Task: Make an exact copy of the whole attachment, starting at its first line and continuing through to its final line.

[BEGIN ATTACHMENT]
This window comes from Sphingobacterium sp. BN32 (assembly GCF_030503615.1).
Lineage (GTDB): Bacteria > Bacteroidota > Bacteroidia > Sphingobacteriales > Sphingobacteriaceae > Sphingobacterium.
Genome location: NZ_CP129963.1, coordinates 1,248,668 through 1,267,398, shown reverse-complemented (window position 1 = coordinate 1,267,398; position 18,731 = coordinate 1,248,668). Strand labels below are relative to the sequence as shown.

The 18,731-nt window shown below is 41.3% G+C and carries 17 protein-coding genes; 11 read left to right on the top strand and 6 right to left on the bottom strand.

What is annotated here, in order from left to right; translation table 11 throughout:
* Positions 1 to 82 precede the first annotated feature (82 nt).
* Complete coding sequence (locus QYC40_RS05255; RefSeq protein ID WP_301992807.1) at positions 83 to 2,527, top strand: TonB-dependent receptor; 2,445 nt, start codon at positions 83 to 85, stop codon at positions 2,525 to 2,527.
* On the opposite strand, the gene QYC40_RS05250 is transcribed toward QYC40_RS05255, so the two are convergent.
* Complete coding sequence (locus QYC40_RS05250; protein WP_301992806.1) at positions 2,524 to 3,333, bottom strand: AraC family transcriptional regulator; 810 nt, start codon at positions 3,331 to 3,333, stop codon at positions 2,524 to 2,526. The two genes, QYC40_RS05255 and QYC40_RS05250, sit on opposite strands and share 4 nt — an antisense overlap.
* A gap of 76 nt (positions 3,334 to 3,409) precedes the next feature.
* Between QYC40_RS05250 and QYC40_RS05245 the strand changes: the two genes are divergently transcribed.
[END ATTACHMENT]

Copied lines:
This window comes from Sphingobacterium sp. BN32 (assembly GCF_030503615.1).
Lineage (GTDB): Bacteria > Bacteroidota > Bacteroidia > Sphingobacteriales > Sphingobacteriaceae > Sphingobacterium.
Genome location: NZ_CP129963.1, coordinates 1,248,668 through 1,267,398, shown reverse-complemented (window position 1 = coordinate 1,267,398; position 18,731 = coordinate 1,248,668). Strand labels below are relative to the sequence as shown.

The 18,731-nt window shown below is 41.3% G+C and carries 17 protein-coding genes; 11 read left to right on the top strand and 6 right to left on the bottom strand.

What is annotated here, in order from left to right; translation table 11 throughout:
* Positions 1 to 82 precede the first annotated feature (82 nt).
* Complete coding sequence (locus QYC40_RS05255; RefSeq protein ID WP_301992807.1) at positions 83 to 2,527, top strand: TonB-dependent receptor; 2,445 nt, start codon at positions 83 to 85, stop codon at positions 2,525 to 2,527.
* On the opposite strand, the gene QYC40_RS05250 is transcribed toward QYC40_RS05255, so the two are convergent.
* Complete coding sequence (locus QYC40_RS05250; protein WP_301992806.1) at positions 2,524 to 3,333, bottom strand: AraC family transcriptional regulator; 810 nt, start codon at positions 3,331 to 3,333, stop codon at positions 2,524 to 2,526. The two genes, QYC40_RS05255 and QYC40_RS05250, sit on opposite strands and share 4 nt — an antisense overlap.
* A gap of 76 nt (positions 3,334 to 3,409) precedes the next feature.
* Between QYC40_RS05250 and QYC40_RS05245 the strand changes: the two genes are divergently transcribed.